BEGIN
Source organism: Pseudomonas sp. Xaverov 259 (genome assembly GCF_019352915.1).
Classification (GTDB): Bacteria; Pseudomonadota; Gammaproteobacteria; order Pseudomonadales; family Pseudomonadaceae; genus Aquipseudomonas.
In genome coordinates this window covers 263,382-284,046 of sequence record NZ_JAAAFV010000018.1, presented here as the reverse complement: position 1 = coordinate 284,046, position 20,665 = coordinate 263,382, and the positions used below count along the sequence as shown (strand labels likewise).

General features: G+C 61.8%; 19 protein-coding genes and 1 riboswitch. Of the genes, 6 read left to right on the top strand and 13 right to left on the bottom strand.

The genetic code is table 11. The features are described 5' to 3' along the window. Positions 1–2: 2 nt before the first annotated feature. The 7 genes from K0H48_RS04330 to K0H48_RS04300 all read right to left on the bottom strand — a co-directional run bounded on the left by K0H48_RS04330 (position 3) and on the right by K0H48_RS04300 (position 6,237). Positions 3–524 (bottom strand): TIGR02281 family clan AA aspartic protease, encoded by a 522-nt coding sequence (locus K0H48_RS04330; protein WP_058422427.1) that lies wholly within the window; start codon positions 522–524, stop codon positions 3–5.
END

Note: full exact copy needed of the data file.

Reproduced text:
Source organism: Pseudomonas sp. Xaverov 259 (genome assembly GCF_019352915.1).
Classification (GTDB): Bacteria; Pseudomonadota; Gammaproteobacteria; order Pseudomonadales; family Pseudomonadaceae; genus Aquipseudomonas.
In genome coordinates this window covers 263,382-284,046 of sequence record NZ_JAAAFV010000018.1, presented here as the reverse complement: position 1 = coordinate 284,046, position 20,665 = coordinate 263,382, and the positions used below count along the sequence as shown (strand labels likewise).

General features: G+C 61.8%; 19 protein-coding genes and 1 riboswitch. Of the genes, 6 read left to right on the top strand and 13 right to left on the bottom strand.

The genetic code is table 11. The features are described 5' to 3' along the window. Positions 1–2: 2 nt before the first annotated feature. The 7 genes from K0H48_RS04330 to K0H48_RS04300 all read right to left on the bottom strand — a co-directional run bounded on the left by K0H48_RS04330 (position 3) and on the right by K0H48_RS04300 (position 6,237). Positions 3–524 (bottom strand): TIGR02281 family clan AA aspartic protease, encoded by a 522-nt coding sequence (locus K0H48_RS04330; protein WP_058422427.1) that lies wholly within the window; start codon positions 522–524, stop codon positions 3–5.